A Poem for Leaving Patriarchal Male Heterosexuality Behind

I’ve been reading and thoroughly enjoying a poet too few people read these days, J. V. Cunningham. One day, I will write about why I think he’s worth reading and learning from, even though the kind of poetry he wrote has been out of fashion for a very long time. Today, I’m interested in one of his epigrams. It’s #16 from Trivial, Vulgar, and Exalted:

And now you’re ready who while she was here
Hung like a flag in a calm. Friend, though you stand
Erect and eager, in your eye a tear,
I will not pity you, or lend a hand.

When I first read these lines, I smiled, as I imagine the poem makes most people with penises smile, but there is also in this poem a deep, deep sadness. Indeed, I don’t think I have ever read a more concise and powerful expression of the self-alienation and self-hatred inherent in seeing penile erection as something one “achieves,” as a kind of test one either passes or fails. The emotional and psychological experience of the speaker in this poem is one of the best and most persuasive reasons I know for leaving the traditional, patriarchal version of male heterosexuality behind.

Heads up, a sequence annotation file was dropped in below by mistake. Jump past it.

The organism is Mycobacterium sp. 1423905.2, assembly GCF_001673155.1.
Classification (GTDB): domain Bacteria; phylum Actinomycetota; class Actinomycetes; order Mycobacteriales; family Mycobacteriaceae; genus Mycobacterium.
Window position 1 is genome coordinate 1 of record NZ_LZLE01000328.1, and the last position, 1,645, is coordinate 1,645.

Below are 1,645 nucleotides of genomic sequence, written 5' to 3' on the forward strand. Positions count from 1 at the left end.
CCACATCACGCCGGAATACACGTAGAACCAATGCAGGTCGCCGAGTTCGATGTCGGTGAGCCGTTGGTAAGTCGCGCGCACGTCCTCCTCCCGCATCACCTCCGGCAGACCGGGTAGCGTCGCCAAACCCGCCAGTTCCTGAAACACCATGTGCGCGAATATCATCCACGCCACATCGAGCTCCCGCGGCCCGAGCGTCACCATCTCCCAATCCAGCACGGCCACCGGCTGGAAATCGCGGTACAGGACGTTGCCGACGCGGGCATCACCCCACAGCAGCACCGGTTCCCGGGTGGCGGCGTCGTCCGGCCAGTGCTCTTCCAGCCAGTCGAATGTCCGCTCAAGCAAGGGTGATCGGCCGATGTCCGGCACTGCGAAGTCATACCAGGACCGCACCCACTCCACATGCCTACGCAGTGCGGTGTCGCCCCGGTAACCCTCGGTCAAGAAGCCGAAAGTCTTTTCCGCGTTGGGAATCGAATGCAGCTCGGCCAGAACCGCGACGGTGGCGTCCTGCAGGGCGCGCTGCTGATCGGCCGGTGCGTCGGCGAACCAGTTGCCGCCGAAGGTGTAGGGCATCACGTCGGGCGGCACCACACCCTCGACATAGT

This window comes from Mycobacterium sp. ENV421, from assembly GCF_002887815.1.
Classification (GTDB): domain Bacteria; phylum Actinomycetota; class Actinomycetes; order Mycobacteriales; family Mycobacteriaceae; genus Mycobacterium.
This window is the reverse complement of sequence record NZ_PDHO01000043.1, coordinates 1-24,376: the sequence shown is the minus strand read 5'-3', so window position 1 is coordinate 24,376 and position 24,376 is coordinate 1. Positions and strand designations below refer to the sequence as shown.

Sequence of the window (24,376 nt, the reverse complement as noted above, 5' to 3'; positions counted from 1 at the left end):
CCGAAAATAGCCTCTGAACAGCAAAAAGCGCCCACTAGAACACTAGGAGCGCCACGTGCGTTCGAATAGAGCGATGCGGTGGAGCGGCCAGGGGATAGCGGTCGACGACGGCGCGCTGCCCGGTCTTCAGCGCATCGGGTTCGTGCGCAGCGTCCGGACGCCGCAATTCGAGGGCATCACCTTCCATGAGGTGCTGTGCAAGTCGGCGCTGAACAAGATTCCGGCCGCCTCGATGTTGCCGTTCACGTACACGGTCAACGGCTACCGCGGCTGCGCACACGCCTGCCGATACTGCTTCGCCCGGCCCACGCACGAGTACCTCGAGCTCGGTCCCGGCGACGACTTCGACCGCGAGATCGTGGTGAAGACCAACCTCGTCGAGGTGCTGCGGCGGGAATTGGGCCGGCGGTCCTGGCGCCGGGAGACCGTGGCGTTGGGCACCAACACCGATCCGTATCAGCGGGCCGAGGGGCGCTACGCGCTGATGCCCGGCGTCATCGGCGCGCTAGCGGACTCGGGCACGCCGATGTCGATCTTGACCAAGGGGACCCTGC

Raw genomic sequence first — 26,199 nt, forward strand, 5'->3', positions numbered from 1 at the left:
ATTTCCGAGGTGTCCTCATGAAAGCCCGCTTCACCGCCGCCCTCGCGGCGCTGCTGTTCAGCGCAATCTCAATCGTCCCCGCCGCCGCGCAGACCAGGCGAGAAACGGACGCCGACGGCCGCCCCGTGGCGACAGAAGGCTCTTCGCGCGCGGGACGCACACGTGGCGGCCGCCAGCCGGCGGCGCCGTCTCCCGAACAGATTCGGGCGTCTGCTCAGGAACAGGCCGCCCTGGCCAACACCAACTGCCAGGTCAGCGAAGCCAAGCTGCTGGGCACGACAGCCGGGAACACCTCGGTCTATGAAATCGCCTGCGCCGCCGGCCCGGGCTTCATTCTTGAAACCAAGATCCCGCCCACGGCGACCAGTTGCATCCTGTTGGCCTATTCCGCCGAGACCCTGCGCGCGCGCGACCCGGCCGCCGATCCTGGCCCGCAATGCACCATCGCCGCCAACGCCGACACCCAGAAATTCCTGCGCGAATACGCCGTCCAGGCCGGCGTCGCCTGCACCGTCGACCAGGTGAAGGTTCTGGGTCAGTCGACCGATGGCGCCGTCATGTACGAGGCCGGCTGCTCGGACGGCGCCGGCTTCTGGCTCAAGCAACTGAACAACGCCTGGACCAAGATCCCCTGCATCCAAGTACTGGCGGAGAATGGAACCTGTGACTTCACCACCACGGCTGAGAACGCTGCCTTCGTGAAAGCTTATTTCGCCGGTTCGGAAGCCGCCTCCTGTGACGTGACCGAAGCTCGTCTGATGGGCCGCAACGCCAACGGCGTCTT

Cross posted on my blog.

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